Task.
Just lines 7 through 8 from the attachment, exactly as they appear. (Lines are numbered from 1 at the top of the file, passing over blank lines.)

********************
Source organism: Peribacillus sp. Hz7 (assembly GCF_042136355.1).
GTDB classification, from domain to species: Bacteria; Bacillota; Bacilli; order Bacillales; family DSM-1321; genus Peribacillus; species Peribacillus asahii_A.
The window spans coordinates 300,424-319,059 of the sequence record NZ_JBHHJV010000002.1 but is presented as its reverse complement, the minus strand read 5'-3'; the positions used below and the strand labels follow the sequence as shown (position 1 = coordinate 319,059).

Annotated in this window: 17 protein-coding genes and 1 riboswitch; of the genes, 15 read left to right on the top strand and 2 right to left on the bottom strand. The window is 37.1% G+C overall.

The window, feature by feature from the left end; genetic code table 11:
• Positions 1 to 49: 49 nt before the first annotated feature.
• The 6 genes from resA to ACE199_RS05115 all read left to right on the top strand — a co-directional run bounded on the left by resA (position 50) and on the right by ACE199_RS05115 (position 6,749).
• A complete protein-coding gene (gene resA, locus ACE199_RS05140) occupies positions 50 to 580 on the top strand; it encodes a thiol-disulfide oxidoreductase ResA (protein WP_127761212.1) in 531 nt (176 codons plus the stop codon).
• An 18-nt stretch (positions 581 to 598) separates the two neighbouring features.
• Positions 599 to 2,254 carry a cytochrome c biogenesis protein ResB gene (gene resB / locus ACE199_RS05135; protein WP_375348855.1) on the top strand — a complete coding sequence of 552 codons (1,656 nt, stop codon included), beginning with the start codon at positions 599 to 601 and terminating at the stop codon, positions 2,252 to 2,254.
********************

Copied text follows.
• The 6 genes from resA to ACE199_RS05115 all read left to right on the top strand — a co-directional run bounded on the left by resA (position 50) and on the right by ACE199_RS05115 (position 6,749).
• A complete protein-coding gene (gene resA, locus ACE199_RS05140) occupies positions 50 to 580 on the top strand; it encodes a thiol-disulfide oxidoreductase ResA (protein WP_127761212.1) in 531 nt (176 codons plus the stop codon).